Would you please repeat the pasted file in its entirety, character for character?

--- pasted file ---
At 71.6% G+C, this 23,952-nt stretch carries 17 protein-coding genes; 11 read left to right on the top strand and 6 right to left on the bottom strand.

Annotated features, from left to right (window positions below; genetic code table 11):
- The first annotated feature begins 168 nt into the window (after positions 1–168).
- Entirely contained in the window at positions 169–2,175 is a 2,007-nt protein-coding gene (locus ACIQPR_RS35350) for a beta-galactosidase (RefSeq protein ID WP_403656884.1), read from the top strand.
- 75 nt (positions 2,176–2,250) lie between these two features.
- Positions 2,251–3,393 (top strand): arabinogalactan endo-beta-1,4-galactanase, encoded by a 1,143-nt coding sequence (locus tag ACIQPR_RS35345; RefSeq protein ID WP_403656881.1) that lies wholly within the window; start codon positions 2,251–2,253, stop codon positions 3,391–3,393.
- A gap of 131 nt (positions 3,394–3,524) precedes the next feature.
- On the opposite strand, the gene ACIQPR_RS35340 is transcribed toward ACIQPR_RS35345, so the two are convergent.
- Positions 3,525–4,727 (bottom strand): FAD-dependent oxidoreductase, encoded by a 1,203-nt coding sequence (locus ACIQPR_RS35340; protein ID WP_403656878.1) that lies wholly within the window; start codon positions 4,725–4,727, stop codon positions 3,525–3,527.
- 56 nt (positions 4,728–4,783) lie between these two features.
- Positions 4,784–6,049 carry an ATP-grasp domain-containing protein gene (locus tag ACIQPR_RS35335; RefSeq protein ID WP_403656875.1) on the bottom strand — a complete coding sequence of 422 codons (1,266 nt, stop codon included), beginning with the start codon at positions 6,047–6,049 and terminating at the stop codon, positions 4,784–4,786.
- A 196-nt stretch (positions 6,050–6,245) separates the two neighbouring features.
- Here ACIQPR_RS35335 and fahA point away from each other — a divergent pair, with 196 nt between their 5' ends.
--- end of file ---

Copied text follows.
At 71.6% G+C, this 23,952-nt stretch carries 17 protein-coding genes; 11 read left to right on the top strand and 6 right to left on the bottom strand.

Annotated features, from left to right (window positions below; genetic code table 11):
- The first annotated feature begins 168 nt into the window (after positions 1–168).
- Entirely contained in the window at positions 169–2,175 is a 2,007-nt protein-coding gene (locus ACIQPR_RS35350) for a beta-galactosidase (RefSeq protein ID WP_403656884.1), read from the top strand.
- 75 nt (positions 2,176–2,250) lie between these two features.
- Positions 2,251–3,393 (top strand): arabinogalactan endo-beta-1,4-galactanase, encoded by a 1,143-nt coding sequence (locus tag ACIQPR_RS35345; RefSeq protein ID WP_403656881.1) that lies wholly within the window; start codon positions 2,251–2,253, stop codon positions 3,391–3,393.
- A gap of 131 nt (positions 3,394–3,524) precedes the next feature.
- On the opposite strand, the gene ACIQPR_RS35340 is transcribed toward ACIQPR_RS35345, so the two are convergent.
- Positions 3,525–4,727 (bottom strand): FAD-dependent oxidoreductase, encoded by a 1,203-nt coding sequence (locus ACIQPR_RS35340; protein ID WP_403656878.1) that lies wholly within the window; start codon positions 4,725–4,727, stop codon positions 3,525–3,527.
- 56 nt (positions 4,728–4,783) lie between these two features.
- Positions 4,784–6,049 carry an ATP-grasp domain-containing protein gene (locus tag ACIQPR_RS35335; RefSeq protein ID WP_403656875.1) on the bottom strand — a complete coding sequence of 422 codons (1,266 nt, stop codon included), beginning with the start codon at positions 6,047–6,049 and terminating at the stop codon, positions 4,784–4,786.
- A 196-nt stretch (positions 6,050–6,245) separates the two neighbouring features.
- Here ACIQPR_RS35335 and fahA point away from each other — a divergent pair, with 196 nt between their 5' ends.